Short interest in the S&P 500’s best-performing sector rises to its highest level since 2020!
Short interest in U.S. energy stocks has risen to 3.9%, the highest level since October 2020, according to S&P Global Market Intelligence.
Tweet on Energy stocks valuation amid recent crisis
Traders bets against energy stocks!
While energy stocks outperformed any other sector in the S&P 500 this year, thanks to oil prices surging after the war in Ukraine.
— The_Journalbiz (@the_journalbiz) October 21, 2022
Statista: energy stocks over 50% gains thus far in S&P 500
That means that 3.9% of energy shares available for trading are being held by short sellers.
Such traders profit off a stock’s decline by borrowing shares from a brokerage for a fee, selling the stock and then buying the stock and returning it to the brokerage to close out the position. Within the energy sector, traders are the most short on drillers and companies refining and marketing oil and gas and the least short on transportation and storage companies.
The simplest explanation of traders’ growing pessimism regarding energy shares is a belief that a group of stocks is generally due for a pullback after a big rally.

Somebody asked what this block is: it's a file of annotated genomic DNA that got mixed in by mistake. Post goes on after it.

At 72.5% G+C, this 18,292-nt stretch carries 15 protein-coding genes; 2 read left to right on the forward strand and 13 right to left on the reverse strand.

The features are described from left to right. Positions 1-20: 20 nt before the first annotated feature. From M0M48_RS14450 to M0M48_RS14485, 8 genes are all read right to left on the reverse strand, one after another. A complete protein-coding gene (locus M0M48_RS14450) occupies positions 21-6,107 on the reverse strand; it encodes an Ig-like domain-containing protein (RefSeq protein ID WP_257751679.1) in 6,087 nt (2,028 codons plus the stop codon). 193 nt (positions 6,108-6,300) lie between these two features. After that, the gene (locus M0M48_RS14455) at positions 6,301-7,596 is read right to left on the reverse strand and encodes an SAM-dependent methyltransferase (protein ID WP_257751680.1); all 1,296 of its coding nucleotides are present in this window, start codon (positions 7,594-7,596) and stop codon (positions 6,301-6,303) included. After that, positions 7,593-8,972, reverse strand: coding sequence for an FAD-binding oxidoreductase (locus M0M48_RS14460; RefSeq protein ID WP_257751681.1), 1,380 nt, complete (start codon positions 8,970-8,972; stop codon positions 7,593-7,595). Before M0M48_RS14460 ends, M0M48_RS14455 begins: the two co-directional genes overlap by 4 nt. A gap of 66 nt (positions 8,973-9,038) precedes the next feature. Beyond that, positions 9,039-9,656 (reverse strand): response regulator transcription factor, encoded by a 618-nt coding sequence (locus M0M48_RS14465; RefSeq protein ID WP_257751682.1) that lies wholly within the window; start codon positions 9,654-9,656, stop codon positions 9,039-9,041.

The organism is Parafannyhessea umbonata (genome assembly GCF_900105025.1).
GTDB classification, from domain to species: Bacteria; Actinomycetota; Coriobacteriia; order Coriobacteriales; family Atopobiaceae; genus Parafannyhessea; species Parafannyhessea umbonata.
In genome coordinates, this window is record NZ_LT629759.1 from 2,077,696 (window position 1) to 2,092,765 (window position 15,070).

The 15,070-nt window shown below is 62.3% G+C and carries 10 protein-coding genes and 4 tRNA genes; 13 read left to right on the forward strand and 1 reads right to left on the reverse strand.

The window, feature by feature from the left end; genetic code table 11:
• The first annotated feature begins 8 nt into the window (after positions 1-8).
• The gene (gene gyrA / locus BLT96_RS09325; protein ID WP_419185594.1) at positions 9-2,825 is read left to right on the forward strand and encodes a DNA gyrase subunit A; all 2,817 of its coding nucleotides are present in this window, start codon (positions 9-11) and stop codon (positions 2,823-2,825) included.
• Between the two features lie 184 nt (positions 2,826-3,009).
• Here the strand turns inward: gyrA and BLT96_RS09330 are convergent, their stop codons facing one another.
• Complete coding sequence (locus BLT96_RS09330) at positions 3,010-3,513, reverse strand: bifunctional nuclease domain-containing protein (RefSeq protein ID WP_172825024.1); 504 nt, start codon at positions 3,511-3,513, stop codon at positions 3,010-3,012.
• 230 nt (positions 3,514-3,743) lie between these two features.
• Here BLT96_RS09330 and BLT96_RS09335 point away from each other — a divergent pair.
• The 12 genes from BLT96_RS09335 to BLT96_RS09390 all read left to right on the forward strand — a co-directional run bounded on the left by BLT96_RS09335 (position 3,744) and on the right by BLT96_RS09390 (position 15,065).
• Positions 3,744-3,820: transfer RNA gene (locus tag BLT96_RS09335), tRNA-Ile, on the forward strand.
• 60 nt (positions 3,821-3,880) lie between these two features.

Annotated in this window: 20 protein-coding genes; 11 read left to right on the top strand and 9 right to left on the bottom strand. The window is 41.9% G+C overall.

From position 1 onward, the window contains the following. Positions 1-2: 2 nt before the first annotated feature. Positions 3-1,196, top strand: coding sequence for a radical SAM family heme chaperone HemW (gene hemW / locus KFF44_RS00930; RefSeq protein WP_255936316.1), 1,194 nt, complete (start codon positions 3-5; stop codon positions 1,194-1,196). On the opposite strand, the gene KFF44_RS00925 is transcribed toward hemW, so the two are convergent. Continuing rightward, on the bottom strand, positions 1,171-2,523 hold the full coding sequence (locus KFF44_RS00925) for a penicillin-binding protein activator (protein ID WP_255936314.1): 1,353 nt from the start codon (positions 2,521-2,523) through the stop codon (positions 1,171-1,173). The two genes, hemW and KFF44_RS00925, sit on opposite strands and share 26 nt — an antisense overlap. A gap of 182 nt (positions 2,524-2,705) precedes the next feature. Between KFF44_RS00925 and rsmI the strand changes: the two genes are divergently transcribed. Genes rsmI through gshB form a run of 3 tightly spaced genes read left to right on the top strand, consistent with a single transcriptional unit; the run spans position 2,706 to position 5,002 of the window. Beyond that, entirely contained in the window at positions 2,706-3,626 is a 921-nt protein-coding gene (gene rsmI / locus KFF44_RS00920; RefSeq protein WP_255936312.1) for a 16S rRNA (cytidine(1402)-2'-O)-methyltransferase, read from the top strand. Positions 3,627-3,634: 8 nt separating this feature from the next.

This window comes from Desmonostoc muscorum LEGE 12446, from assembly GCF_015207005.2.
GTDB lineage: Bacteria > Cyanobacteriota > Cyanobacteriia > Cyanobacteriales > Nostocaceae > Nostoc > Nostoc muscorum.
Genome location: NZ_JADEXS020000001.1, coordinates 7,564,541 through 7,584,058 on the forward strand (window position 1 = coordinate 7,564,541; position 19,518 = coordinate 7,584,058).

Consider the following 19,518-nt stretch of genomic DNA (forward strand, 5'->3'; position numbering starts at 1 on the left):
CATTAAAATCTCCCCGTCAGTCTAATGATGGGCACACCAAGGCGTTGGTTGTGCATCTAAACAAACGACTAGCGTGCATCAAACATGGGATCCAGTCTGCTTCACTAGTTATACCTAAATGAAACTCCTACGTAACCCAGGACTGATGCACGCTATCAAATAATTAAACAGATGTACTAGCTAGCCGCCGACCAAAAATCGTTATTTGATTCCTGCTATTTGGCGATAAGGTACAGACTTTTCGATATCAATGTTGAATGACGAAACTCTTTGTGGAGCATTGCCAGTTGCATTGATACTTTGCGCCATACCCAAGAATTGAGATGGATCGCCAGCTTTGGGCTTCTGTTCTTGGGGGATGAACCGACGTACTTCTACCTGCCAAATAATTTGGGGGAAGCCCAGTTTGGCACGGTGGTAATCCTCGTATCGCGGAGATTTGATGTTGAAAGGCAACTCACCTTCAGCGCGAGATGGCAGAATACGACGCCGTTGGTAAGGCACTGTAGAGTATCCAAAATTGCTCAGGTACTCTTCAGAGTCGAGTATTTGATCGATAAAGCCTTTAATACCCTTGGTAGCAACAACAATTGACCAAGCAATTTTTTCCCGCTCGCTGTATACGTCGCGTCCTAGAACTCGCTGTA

Energy stocks have performed better than any other sector in the S&P 500 this year, thanks to oil prices surging after Russia’s invasion of Ukraine. Even after giving up some of its gains, the S&P 500 energy sector is up 53% this year, compared with the S&P 500, which has fallen 22%. It remains the only sector in positive territory for the year—a stark reversal after years of underperformance. Some traders believe that kind of dominance can’t last.
Despite a dimming economic outlook, many on Wall Street still believe that energy stocks have more room to run.
*Goldman Sachs is recommending that investors keep a larger-than-average position in energy stocks in their portfolios.